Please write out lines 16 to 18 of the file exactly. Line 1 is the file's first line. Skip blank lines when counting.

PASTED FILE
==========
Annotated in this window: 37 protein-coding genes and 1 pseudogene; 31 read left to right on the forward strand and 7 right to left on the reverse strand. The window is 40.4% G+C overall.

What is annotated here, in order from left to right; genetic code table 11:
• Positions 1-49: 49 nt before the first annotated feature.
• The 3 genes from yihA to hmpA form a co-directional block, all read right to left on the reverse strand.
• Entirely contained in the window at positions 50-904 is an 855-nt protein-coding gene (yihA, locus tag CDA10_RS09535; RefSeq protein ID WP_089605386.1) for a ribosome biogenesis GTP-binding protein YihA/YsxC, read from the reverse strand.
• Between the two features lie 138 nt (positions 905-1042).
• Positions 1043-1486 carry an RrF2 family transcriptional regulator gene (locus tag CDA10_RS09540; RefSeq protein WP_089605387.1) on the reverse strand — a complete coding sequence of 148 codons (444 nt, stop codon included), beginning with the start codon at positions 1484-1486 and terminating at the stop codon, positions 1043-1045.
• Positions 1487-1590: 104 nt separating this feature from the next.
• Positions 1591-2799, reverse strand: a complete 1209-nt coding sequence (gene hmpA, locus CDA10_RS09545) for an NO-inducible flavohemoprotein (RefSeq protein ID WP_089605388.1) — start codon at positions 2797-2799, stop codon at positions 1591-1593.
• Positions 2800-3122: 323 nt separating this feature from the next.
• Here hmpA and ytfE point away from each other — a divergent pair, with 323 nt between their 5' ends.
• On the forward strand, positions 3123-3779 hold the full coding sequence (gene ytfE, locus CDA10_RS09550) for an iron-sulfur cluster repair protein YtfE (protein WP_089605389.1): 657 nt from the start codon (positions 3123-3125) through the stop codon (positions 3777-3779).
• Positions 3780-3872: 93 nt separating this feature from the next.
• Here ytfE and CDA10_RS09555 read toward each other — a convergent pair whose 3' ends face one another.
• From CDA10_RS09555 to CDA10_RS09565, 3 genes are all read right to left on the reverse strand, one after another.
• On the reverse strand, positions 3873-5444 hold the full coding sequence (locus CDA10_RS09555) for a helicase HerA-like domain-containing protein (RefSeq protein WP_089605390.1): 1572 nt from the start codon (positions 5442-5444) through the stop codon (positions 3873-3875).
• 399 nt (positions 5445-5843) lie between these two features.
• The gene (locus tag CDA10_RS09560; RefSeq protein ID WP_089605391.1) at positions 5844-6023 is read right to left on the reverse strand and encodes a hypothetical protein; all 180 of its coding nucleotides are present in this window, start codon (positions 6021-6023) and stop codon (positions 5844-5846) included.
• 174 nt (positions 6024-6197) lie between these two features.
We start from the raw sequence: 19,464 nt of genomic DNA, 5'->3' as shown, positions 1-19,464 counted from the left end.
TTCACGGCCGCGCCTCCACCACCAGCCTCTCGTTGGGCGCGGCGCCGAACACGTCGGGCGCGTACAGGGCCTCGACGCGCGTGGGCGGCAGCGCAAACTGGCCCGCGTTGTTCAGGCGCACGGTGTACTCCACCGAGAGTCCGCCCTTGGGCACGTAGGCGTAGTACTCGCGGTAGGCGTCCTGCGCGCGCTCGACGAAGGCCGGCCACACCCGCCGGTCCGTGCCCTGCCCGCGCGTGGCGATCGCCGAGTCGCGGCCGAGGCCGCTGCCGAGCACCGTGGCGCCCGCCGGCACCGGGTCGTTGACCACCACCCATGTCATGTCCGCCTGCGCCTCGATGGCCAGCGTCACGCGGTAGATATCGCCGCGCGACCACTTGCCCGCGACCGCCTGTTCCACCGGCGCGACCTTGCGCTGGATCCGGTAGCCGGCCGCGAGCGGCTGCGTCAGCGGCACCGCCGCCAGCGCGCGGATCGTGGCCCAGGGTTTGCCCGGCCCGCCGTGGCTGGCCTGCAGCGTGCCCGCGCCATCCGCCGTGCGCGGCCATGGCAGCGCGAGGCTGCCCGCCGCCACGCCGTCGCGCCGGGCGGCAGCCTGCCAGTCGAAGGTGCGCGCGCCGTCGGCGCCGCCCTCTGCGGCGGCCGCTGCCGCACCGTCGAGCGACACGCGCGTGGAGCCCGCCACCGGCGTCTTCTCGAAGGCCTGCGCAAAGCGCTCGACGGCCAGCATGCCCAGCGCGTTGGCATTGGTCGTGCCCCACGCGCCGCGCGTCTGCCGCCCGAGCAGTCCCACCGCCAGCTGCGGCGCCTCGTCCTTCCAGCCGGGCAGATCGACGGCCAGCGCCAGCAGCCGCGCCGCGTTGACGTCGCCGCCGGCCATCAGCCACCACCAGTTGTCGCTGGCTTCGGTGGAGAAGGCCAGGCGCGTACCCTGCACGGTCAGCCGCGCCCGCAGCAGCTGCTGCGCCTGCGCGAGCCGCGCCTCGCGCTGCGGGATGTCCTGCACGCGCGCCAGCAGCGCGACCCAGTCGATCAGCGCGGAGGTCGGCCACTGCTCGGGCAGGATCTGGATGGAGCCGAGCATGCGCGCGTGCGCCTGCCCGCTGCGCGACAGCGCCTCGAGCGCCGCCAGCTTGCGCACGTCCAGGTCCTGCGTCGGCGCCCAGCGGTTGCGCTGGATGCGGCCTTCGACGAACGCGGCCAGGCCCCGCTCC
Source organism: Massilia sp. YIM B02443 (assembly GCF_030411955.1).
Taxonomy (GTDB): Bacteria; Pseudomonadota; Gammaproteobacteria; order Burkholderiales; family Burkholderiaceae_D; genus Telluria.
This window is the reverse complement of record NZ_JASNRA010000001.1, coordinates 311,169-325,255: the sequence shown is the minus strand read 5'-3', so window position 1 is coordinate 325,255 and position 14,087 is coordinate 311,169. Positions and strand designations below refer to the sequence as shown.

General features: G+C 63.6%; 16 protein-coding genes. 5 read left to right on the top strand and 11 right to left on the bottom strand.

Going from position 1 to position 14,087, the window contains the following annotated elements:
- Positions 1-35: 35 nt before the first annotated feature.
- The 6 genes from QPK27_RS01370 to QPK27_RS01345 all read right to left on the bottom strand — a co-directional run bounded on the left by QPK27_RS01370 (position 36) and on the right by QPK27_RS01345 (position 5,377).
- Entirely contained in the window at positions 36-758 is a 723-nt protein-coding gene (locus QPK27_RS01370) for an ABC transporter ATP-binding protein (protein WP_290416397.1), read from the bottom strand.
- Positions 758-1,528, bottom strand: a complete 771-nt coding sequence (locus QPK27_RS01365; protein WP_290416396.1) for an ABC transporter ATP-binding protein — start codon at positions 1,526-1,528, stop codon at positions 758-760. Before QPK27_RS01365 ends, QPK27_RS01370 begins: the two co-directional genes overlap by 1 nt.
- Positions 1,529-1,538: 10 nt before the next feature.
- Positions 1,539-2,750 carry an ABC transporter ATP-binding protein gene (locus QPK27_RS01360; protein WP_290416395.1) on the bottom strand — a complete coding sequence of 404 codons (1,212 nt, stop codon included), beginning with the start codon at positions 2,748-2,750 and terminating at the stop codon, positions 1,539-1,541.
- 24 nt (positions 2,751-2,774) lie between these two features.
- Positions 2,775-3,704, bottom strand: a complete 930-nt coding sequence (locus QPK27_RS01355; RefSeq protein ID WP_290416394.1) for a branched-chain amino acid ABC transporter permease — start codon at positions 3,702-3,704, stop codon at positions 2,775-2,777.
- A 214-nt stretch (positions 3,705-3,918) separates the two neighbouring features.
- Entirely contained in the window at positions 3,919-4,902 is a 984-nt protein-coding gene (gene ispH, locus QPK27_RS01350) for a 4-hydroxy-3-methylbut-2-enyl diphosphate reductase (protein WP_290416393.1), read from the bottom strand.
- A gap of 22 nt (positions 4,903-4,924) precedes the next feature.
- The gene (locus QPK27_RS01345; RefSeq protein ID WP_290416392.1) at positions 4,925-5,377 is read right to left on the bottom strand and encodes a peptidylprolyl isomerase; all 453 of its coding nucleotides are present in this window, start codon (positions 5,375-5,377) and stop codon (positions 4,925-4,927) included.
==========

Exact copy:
• On the reverse strand, positions 3873-5444 hold the full coding sequence (locus CDA10_RS09555) for a helicase HerA-like domain-containing protein (RefSeq protein WP_089605390.1): 1572 nt from the start codon (positions 5442-5444) through the stop codon (positions 3873-3875).
• 399 nt (positions 5445-5843) lie between these two features.
• The gene (locus tag CDA10_RS09560; RefSeq protein ID WP_089605391.1) at positions 5844-6023 is read right to left on the reverse strand and encodes a hypothetical protein; all 180 of its coding nucleotides are present in this window, start codon (positions 6021-6023) and stop codon (positions 5844-5846) included.